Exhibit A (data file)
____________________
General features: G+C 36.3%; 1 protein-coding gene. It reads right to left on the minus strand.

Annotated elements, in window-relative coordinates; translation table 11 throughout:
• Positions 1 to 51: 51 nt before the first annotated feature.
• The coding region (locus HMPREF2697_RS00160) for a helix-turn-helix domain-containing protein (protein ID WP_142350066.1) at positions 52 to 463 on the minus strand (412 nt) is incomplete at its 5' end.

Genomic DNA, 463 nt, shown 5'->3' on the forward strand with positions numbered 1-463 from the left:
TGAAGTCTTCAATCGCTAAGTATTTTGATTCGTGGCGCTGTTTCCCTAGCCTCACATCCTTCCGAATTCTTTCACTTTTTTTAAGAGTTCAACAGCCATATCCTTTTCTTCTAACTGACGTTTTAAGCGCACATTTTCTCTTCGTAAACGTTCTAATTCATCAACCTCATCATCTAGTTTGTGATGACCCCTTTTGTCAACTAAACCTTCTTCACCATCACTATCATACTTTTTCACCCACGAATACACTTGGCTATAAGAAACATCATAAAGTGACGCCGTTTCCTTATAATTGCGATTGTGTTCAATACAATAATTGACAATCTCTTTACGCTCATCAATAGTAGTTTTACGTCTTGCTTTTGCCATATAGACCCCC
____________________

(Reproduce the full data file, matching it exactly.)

General features: G+C 36.3%; 1 protein-coding gene. It reads right to left on the minus strand.

Annotated elements, in window-relative coordinates; translation table 11 throughout:
• Positions 1 to 51: 51 nt before the first annotated feature.
• The coding region (locus HMPREF2697_RS00160) for a helix-turn-helix domain-containing protein (protein ID WP_142350066.1) at positions 52 to 463 on the minus strand (412 nt) is incomplete at its 5' end.

Genomic DNA, 463 nt, shown 5'->3' on the forward strand with positions numbered 1-463 from the left:
TGAAGTCTTCAATCGCTAAGTATTTTGATTCGTGGCGCTGTTTCCCTAGCCTCACATCCTTCCGAATTCTTTCACTTTTTTTAAGAGTTCAACAGCCATATCCTTTTCTTCTAACTGACGTTTTAAGCGCACATTTTCTCTTCGTAAACGTTCTAATTCATCAACCTCATCATCTAGTTTGTGATGACCCCTTTTGTCAACTAAACCTTCTTCACCATCACTATCATACTTTTTCACCCACGAATACACTTGGCTATAAGAAACATCATAAAGTGACGCCGTTTCCTTATAATTGCGATTGTGTTCAATACAATAATTGACAATCTCTTTACGCTCATCAATAGTAGTTTTACGTCTTGCTTTTGCCATATAGACCCCC